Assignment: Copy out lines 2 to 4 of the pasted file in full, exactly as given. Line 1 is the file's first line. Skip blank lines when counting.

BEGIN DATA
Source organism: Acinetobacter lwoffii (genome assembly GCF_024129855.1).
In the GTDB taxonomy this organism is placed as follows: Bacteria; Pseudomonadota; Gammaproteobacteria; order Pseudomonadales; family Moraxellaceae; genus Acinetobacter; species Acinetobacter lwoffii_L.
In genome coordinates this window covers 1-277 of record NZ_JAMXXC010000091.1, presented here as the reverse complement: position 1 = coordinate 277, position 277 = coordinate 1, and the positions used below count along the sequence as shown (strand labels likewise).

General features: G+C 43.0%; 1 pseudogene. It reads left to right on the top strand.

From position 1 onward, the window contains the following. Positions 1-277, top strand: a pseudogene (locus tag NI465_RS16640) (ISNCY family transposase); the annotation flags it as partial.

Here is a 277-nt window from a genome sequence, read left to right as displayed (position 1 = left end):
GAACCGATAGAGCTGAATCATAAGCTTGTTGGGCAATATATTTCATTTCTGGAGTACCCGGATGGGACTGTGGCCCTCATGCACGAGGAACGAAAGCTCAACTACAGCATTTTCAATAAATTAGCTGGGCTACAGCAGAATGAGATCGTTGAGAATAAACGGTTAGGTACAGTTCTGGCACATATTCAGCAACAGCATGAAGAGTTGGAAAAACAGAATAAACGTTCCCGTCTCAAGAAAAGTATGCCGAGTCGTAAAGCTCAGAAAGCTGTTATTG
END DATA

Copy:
In the GTDB taxonomy this organism is placed as follows: Bacteria; Pseudomonadota; Gammaproteobacteria; order Pseudomonadales; family Moraxellaceae; genus Acinetobacter; species Acinetobacter lwoffii_L.
In genome coordinates this window covers 1-277 of record NZ_JAMXXC010000091.1, presented here as the reverse complement: position 1 = coordinate 277, position 277 = coordinate 1, and the positions used below count along the sequence as shown (strand labels likewise).

General features: G+C 43.0%; 1 pseudogene. It reads left to right on the top strand.